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Microsoft Visual Studio Enterprise Templates: Frequently Asked Questions

 

Summary   This article provides answers to common questions about Visual Studio Enterprise Templates. It also contains a short feature summary about Enterprise Templates and links to other sources of information and support for users of Enterprise Templates, including product documentation and the address of a public newsgroup. (4 printed pages)

Contents

Feature Summary
For More Information
Questions and Answers

Feature Summary

Visual Studio provides a set of Enterprise Templates for software architects to use as a basis for developing more complex applications. These templates are based on the task the application is meant to accomplish rather than on the programming language being used.

For More Information

Questions and Answers

  1. Choosing between project types
  2. Documentation has no back button
  3. Why can't I add a Facade layer?
  4. Adding a project item to a template
  5. Changing templates after distribution
  6. Enterprise Template documentation in languages other than English
  7. Can I use policy in various Visual Studio .NET SKUs?
  8. Does the custom wizard project have C++ requirements?

Question 1: Choosing between project types

What is the difference between a 'Win32 Project' and a 'Managed C++ Empty Project'? The difference is not explained in the Help topic for these project types.

Answer: A "Win32 Project" is unmanaged (native) C++, while a "Managed C++ Empty Project" is an empty project for Managed C++. So the difference is managed versus unmanaged.

Question 2: Documentation has no back button

It is extremely inconvenient not to have a Back button. Every time I go down the wrong path and don't find what I'm looking for (for example, Managed C++ Empty Project), I have to go back to the beginning and start all over again. What do I use instead?

Answer: When you are navigating through the documentation, you can use the various buttons on the Web toolbar. To display the Web toolbar, click View, and then Toolbars, and then click Web if it doesn't already have a check next to it. This toolbar contains forward and back arrows, up and down arrows (for previous topic and next topic), and other helpful buttons. Similarly, when you are moving from one source file to the next, you can move back to previously viewed files (and forward, if applicable) by using the Navigate Backward and Navigate Forward buttons on the Standard toolbar. To display the Standard toolbar, click View, Toolbars, and then make sure Standard is checked.

Question 3: Why can't I add a façade layer?

I cannot add a facade-layer project between the Web Services layer of my project and the business-logic layer. Why can't I do this?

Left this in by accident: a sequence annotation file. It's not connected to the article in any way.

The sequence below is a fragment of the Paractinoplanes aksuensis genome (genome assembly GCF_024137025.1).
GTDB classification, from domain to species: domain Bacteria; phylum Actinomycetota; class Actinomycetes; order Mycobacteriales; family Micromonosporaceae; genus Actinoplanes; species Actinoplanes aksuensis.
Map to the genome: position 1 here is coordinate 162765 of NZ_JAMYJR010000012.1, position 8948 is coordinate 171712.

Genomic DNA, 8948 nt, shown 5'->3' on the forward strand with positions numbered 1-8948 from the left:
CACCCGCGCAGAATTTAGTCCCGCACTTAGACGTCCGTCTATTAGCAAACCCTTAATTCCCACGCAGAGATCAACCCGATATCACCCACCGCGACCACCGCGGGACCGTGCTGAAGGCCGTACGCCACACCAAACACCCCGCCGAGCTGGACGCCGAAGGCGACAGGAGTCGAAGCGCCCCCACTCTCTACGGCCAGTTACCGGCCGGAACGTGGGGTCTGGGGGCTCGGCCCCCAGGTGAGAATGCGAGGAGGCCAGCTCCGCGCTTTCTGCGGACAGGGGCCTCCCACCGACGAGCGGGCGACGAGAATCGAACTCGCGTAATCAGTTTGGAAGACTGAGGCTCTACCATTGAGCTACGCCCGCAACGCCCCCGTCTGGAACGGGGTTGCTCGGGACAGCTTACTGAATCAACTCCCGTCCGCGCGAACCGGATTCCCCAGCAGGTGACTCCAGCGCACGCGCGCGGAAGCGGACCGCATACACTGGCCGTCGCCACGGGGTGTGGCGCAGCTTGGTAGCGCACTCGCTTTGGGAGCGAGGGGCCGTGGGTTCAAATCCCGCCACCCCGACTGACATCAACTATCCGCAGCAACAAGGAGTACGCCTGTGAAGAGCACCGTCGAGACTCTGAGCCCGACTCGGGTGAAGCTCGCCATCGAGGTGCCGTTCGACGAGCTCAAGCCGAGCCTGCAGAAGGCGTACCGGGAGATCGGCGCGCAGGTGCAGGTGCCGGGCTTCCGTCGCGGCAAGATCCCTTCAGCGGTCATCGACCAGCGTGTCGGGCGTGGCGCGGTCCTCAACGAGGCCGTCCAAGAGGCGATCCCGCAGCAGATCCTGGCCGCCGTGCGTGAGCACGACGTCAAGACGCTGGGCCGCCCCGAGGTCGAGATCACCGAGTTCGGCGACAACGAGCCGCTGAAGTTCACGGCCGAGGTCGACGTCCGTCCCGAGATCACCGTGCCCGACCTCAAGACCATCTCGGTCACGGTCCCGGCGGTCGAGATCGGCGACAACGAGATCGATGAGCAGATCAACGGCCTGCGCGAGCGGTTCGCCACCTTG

Answer: The policy expressed in the DAP.tdl policy file by default restricts facade-layer projects from being added between the Web Services layer and the business-logic layer. You can remove this restriction from a project by changing one line in the policy file (which is based on DAP.tdl) that the project is using. To see how, read Modifying the Façade Layer Constraint in the Visual Studio documentation.

Question 4: Adding a project item to a template

The Enterprise Template walkthroughs are good for building the same type of projects over and over. But what about a template for a Project Item such as a form? If the Enterprise Template has been customized to use a customized Web form, for instance, and we would like to add another Web form to the project that is based on the one in the Enterprise Template, how do we add that form to the project?

Answer: It should work for you to follow the steps in the "Creating a Project Item Prototype" section of the topic Walkthrough: Creating a New Enterprise Template Building Block (to find it quickly, input the address ms-help://MS.VSCC/MS.MSDNVS/vsent7/html/vxwlkWalkthroughCreatingNewEnterpriseTemplateBuildingBlock.htm in the URL text box in the Web toolbar). Keep in mind while doing this that your custom Web form is the same as a custom class, and this topic describes how to make a custom class project item available in the Enterprise Template.

You would also benefit from the whitepaper Using Custom Code Attributes for TDL Identification in Enterprise Templates at http://msdn.microsoft.com/library/default.asp?url=/library/en-us/dv_vstechart/html/vstchusingcustomcodeattributesfortdlidentificationinenterprisetemplates.asp. This describes how you can identify your new class through the use of custom code attributes, after which you can control (allow or constrain) the class through your project's policy file. In the policy file, you would define an Element and a Project Item, and then edit the policy file so that it allows adding project items (your Web form) to the parent project type. For an example, look in the topic Walkthrough: Creating a New Enterprise Template Building Block in the section "Defining an ELEMENT in a Policy File."